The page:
Wednesday, June 9, 2010

Differentiating Between CD and &Lit Clues

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Cryptic Definition? &Lit? A perennial source of confusion among solvers is in classifying clues as cryptic definition or &lit. In fact, according to a review of Secrets of the Setters, even the book trips up on this technicality – and it's written by the Guardian's Crossword Editor.

Here's a quick tip to dispel the confusion.

  In an &lit clue, the whole clue is both the definition and the wordplay
  In a cryptic definition, the whole clue is only the definition. There is no separate wordplay.

Apply The Test

When in doubt, check the clue against this rule.
Picking a few examples that have generated discussion recently among Hindu Crossword solvers.

THC 9863 (Sankalak): It creates a stir in the cup that cheers (8) TEASPOON
Question: Does the whole clue define TEASPOON?
Answer: Yes.

Question: Does the whole clue also act as wordplay for TEASPOON?
Answer: No. There is no other wordplay in the clue.

Verdict: Cryptic Definition

THC Sun 2587: Start of number trio's playing? (5) INTRO
Question: Does the whole clue define INTRO?
Answer: Yes. An INTRO can be an introductory passage of music.

Question: Does the whole clue also act as wordplay for INTRO?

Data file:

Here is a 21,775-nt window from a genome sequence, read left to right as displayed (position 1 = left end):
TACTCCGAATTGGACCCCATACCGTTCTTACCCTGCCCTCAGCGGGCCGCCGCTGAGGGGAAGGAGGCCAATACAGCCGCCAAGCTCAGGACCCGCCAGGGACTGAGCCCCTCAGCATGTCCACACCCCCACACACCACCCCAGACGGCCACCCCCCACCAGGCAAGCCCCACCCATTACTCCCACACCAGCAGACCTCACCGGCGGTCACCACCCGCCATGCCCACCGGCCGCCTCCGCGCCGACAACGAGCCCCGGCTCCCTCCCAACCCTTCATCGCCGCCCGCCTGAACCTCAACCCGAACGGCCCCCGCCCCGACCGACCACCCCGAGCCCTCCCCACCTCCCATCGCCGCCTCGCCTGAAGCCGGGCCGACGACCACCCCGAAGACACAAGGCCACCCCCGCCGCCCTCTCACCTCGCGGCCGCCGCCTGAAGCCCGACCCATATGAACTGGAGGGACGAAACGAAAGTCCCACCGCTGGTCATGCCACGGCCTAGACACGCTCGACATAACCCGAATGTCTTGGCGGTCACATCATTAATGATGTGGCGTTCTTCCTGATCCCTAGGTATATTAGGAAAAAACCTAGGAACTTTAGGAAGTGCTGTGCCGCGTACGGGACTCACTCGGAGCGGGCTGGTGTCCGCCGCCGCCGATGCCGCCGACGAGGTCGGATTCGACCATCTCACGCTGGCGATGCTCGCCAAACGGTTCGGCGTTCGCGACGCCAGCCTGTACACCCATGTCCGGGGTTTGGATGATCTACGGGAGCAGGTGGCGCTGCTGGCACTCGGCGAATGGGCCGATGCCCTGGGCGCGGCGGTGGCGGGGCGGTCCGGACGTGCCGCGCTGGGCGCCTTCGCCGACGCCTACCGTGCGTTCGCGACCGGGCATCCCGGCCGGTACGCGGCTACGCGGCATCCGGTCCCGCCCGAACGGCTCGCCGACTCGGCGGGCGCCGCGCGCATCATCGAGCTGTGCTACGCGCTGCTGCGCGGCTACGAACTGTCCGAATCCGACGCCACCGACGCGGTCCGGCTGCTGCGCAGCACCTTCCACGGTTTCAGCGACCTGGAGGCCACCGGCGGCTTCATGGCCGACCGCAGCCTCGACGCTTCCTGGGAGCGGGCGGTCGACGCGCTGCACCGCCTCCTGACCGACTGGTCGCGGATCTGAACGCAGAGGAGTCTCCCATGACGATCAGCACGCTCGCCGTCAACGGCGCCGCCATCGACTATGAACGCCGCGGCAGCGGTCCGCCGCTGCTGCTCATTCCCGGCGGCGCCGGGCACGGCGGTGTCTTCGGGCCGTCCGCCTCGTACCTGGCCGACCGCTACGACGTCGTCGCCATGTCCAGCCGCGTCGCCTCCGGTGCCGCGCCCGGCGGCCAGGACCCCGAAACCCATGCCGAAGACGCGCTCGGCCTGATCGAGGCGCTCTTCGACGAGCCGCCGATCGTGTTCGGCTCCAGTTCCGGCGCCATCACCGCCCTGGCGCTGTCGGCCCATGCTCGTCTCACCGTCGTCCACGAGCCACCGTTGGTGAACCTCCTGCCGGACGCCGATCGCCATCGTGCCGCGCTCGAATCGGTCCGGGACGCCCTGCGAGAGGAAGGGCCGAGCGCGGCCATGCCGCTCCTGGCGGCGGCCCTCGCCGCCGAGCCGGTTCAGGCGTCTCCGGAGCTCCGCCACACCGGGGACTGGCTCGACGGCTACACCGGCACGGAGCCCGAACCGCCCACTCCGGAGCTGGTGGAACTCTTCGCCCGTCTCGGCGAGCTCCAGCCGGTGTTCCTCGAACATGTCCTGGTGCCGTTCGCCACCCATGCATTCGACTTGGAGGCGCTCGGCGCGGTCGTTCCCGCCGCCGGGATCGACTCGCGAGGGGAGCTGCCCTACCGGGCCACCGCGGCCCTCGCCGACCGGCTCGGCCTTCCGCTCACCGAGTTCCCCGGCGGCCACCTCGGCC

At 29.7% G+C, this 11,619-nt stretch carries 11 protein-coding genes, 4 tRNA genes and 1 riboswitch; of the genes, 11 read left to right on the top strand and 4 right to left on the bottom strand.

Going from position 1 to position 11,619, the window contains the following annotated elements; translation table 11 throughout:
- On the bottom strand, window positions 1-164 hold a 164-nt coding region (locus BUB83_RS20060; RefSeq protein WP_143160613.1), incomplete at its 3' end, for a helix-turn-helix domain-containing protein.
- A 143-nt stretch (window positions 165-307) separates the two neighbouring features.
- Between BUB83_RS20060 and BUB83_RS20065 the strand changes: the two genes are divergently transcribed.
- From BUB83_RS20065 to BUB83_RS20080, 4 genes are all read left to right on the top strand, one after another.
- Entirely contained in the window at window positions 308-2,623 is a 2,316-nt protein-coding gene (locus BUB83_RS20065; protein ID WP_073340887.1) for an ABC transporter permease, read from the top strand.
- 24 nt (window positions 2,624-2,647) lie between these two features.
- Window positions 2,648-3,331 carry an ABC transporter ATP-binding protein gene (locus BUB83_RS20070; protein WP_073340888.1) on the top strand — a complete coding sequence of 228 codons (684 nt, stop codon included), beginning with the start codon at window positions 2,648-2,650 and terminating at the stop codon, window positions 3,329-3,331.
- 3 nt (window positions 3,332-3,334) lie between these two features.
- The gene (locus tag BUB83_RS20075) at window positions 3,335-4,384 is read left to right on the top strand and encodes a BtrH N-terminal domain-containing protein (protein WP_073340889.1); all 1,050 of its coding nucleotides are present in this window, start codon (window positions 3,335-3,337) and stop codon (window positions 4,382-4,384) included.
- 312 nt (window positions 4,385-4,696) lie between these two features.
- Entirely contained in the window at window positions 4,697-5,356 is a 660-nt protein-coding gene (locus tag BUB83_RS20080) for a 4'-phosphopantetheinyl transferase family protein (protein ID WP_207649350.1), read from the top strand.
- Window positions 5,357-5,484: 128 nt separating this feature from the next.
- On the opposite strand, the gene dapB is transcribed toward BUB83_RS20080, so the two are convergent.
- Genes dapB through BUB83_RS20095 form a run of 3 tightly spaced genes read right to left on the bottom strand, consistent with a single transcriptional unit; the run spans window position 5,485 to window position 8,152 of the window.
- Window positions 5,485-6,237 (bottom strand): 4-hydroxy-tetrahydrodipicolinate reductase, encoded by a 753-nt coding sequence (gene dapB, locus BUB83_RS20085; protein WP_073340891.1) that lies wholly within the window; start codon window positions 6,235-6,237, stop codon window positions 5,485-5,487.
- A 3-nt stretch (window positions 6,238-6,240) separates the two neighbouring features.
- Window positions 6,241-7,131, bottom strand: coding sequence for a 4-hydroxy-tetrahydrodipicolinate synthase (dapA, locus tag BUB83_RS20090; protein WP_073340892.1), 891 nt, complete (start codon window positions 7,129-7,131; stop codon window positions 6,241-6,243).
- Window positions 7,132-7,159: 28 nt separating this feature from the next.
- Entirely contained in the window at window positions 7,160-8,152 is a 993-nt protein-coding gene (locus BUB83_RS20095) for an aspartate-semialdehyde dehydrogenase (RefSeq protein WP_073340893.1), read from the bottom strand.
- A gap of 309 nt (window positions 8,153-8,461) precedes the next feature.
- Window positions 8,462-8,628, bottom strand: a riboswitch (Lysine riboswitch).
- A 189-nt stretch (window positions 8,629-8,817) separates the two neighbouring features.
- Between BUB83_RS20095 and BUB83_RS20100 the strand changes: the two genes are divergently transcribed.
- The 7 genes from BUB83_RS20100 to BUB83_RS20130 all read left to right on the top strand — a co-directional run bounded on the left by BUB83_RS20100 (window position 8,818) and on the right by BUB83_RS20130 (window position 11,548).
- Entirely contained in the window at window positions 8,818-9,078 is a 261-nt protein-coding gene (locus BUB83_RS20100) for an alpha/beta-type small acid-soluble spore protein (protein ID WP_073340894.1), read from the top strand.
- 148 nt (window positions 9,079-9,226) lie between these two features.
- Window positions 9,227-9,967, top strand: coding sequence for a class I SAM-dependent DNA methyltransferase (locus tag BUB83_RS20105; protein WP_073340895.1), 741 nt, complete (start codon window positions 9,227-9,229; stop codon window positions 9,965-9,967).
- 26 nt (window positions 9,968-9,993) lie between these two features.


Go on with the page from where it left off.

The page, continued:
Answer: Yes. N (start of 'number') + (TRIO)*, with "playing" as anagram indicator.

Verdict: &Lit

THC 9863 (Sankalak): Where, in a restaurant, questions may be asked? (9) GRILLROOM
Question: Does the whole clue define GRILLROOM?
Answer: No. The definition is only "(in a) restaurant".

Question: Does the whole clue also act as wordplay for GRILLROOM?
Answer: No. The wordplay is "where…questions may be asked?" - a pun on the word "grill".

Verdict: This is an unusual one, but I'd call it closer to being a d&cd i.e. a blend of double definition and cryptic definition, than a pure cryptic definition.

One from the Guardian…

Guardian 25027 (Paul): What's round and called "tangerine", ultimately? (6) ORANGE
Question: Does the whole clue define ORANGE?
Answer: Yes.

Question: Does the whole clue also act as wordplay for ORANGE?
Answer: Yes. O (round) and RANG (called) [tangerin]E

Verdict: &Lit

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Time to test your clue type identification skills!

Classify These

Clues with their answers are given below. Which of these are CDs, which &lits, and which are neither?

FT 13403 (Loroso): How to describe something which marks a boundary? (8) HEDGEROW
Times 24427: Stole quietly away? (6) INCHED
Times 24548: Opening statement when meeting PM (4,9) GOOD AFTERNOON
THC 9849 (Gridman): Unreliable person useless for omelette-making? (3,3)  BAD EGG

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9 comments

veer said...

HEDGEROW : H{EDGER}OW : &Lit
INCHED: (-p)INCHED : &Lit
GOOD AFTERNOON : {GOOD} {AFTERNOON} : Not an &Lit, but not CD either I think (assuming statement = good and not opening statement = good) - would this be a semi &Lit?
BAD EGG : Double Def. / D&CD..

Interesting comment you had on GRILLROOM on Grill being a pun on "where questions are asked". Peter Biddlecombe had a lengthy discussion on the semantics between a pun and CD as well as &Lits over on RPC's TRAIN-SPOTTER thread.

Thanks for clearing up on the &Lit & CD question..